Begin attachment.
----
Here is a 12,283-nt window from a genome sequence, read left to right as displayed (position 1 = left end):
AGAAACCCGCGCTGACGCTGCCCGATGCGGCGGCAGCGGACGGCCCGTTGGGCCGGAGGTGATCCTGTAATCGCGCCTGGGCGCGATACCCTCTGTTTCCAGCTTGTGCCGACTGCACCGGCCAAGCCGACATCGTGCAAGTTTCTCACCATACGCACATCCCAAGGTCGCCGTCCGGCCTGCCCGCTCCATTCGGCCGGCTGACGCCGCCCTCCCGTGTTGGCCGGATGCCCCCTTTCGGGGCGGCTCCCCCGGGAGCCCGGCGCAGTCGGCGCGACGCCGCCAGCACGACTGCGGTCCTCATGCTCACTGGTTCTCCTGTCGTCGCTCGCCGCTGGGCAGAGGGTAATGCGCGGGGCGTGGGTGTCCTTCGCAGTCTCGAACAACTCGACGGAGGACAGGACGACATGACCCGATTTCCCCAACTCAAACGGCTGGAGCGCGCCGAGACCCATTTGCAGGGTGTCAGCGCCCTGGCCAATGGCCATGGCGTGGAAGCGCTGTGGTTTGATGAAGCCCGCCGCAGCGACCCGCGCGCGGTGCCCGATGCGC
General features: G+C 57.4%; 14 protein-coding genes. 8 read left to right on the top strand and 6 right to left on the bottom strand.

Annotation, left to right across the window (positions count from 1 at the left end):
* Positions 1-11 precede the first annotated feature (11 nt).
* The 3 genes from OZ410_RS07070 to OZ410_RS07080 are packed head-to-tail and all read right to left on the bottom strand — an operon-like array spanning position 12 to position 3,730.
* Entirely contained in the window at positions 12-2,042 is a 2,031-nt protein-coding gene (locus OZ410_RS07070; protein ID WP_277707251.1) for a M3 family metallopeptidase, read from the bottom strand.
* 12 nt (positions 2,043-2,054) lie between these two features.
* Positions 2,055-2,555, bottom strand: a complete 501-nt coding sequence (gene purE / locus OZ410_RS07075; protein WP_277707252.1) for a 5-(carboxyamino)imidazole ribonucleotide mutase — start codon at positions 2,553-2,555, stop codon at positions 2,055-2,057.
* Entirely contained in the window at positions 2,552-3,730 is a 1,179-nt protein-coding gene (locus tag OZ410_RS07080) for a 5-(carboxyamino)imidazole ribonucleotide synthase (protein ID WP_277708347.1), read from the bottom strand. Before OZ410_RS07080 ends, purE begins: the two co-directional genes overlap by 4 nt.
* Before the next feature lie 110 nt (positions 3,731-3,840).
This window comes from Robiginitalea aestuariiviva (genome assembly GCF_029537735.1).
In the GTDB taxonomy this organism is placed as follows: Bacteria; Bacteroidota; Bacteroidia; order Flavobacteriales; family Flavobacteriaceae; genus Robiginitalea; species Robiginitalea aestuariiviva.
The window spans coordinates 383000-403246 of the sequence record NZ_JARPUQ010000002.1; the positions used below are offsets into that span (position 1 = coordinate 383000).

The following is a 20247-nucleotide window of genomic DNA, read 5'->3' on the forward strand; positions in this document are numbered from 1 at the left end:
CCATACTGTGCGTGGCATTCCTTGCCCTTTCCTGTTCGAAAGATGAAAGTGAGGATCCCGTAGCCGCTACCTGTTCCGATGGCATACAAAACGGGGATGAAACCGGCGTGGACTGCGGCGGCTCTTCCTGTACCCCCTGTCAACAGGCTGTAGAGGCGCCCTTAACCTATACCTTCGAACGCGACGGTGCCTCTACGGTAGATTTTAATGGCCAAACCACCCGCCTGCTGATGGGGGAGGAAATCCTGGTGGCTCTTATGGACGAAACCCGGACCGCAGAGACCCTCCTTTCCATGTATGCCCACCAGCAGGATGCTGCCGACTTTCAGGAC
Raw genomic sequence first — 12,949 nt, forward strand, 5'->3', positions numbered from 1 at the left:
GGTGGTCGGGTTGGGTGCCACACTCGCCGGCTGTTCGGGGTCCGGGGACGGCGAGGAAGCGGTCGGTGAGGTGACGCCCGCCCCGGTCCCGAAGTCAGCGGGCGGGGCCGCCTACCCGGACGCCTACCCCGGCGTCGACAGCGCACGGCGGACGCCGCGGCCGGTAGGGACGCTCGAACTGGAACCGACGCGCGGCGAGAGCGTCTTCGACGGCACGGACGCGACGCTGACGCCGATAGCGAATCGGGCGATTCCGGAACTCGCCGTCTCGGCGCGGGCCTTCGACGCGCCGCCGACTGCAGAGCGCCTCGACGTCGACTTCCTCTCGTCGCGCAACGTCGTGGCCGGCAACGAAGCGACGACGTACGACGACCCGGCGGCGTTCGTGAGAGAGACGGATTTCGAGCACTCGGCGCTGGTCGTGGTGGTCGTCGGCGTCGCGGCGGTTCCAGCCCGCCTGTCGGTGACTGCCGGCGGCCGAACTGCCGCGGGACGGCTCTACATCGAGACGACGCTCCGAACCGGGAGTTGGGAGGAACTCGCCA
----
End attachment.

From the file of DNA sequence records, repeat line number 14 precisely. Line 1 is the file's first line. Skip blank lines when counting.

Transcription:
The window spans coordinates 383000-403246 of the sequence record NZ_JARPUQ010000002.1; the positions used below are offsets into that span (position 1 = coordinate 383000).